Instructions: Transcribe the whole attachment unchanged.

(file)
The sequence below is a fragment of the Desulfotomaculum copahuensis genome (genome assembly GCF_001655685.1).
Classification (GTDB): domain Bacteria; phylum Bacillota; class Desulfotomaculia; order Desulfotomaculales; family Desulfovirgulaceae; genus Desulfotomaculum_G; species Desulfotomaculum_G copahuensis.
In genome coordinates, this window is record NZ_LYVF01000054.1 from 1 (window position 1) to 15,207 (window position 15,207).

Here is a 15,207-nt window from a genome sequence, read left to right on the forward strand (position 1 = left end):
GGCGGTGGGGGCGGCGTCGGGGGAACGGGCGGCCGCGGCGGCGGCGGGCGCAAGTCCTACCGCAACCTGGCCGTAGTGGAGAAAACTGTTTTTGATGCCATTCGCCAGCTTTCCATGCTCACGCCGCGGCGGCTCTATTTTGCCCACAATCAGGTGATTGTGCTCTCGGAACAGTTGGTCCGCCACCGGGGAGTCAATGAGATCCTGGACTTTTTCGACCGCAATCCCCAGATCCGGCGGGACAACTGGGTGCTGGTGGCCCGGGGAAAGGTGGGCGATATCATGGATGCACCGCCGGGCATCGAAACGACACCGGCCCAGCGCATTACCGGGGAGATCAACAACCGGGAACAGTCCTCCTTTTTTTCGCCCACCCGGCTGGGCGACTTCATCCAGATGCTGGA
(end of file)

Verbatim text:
The sequence below is a fragment of the Desulfotomaculum copahuensis genome (genome assembly GCF_001655685.1).
Classification (GTDB): domain Bacteria; phylum Bacillota; class Desulfotomaculia; order Desulfotomaculales; family Desulfovirgulaceae; genus Desulfotomaculum_G; species Desulfotomaculum_G copahuensis.
In genome coordinates, this window is record NZ_LYVF01000054.1 from 1 (window position 1) to 15,207 (window position 15,207).

Here is a 15,207-nt window from a genome sequence, read left to right on the forward strand (position 1 = left end):
GGCGGTGGGGGCGGCGTCGGGGGAACGGGCGGCCGCGGCGGCGGCGGGCGCAAGTCCTACCGCAACCTGGCCGTAGTGGAGAAAACTGTTTTTGATGCCATTCGCCAGCTTTCCATGCTCACGCCGCGGCGGCTCTATTTTGCCCACAATCAGGTGATTGTGCTCTCGGAACAGTTGGTCCGCCACCGGGGAGTCAATGAGATCCTGGACTTTTTCGACCGCAATCCCCAGATCCGGCGGGACAACTGGGTGCTGGTGGCCCGGGGAAAGGTGGGCGATATCATGGATGCACCGCCGGGCATCGAAACGACACCGGCCCAGCGCATTACCGGGGAGATCAACAACCGGGAACAGTCCTCCTTTTTTTCGCCCACCCGGCTGGGCGACTTCATCCAGATGCTGGA